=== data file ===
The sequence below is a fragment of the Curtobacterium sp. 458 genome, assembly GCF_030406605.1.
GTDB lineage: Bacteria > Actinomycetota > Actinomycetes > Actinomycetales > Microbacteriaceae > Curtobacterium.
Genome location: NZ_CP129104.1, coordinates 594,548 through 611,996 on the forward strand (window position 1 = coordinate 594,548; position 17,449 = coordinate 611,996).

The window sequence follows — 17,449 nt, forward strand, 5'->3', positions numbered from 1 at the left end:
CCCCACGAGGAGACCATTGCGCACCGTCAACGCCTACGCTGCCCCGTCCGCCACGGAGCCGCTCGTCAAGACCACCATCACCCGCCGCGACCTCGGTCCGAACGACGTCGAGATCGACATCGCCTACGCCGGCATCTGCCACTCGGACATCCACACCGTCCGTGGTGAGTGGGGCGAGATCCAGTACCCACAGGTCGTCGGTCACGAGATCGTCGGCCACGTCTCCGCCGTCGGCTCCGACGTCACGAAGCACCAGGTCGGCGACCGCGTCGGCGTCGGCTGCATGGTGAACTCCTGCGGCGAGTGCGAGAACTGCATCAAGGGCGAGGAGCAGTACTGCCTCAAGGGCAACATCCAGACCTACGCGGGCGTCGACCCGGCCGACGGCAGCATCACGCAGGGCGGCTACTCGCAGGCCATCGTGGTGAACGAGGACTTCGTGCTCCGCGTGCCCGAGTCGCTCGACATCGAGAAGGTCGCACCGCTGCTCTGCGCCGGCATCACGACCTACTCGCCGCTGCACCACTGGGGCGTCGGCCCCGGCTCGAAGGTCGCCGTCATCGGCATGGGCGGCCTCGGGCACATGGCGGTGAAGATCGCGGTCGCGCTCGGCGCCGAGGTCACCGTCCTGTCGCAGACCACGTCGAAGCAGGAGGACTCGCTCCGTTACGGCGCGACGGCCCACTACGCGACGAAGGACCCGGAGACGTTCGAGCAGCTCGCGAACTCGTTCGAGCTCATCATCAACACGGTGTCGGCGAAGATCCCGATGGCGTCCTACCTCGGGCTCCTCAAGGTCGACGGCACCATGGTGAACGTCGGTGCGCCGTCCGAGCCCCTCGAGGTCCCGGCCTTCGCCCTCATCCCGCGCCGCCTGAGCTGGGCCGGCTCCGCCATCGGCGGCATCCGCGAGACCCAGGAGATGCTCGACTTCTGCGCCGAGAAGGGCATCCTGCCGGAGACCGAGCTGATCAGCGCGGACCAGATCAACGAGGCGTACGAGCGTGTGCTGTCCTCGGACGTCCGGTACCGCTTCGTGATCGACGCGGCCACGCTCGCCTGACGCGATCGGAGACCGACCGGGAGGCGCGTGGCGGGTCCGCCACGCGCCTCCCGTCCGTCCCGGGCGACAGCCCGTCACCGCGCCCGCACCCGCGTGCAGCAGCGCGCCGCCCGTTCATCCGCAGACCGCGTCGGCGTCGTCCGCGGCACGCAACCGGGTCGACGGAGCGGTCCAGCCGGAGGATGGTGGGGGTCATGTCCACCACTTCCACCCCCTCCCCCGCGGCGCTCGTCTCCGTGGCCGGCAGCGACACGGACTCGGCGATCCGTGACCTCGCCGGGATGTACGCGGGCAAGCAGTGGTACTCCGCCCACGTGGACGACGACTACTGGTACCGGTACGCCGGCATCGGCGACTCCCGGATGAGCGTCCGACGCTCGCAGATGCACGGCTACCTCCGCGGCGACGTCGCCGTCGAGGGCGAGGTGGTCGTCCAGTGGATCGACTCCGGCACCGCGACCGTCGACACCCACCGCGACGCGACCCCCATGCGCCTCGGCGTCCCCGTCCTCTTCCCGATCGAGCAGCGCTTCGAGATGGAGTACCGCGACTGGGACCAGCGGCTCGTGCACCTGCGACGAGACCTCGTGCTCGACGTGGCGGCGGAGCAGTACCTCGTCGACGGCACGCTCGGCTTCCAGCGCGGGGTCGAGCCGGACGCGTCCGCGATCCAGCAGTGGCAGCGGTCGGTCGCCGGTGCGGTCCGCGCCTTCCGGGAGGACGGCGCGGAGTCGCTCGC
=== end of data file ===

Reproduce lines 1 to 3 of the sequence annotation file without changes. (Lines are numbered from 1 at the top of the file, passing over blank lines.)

The sequence below is a fragment of the Curtobacterium sp. 458 genome, assembly GCF_030406605.1.
GTDB lineage: Bacteria > Actinomycetota > Actinomycetes > Actinomycetales > Microbacteriaceae > Curtobacterium.
Genome location: NZ_CP129104.1, coordinates 594,548 through 611,996 on the forward strand (window position 1 = coordinate 594,548; position 17,449 = coordinate 611,996).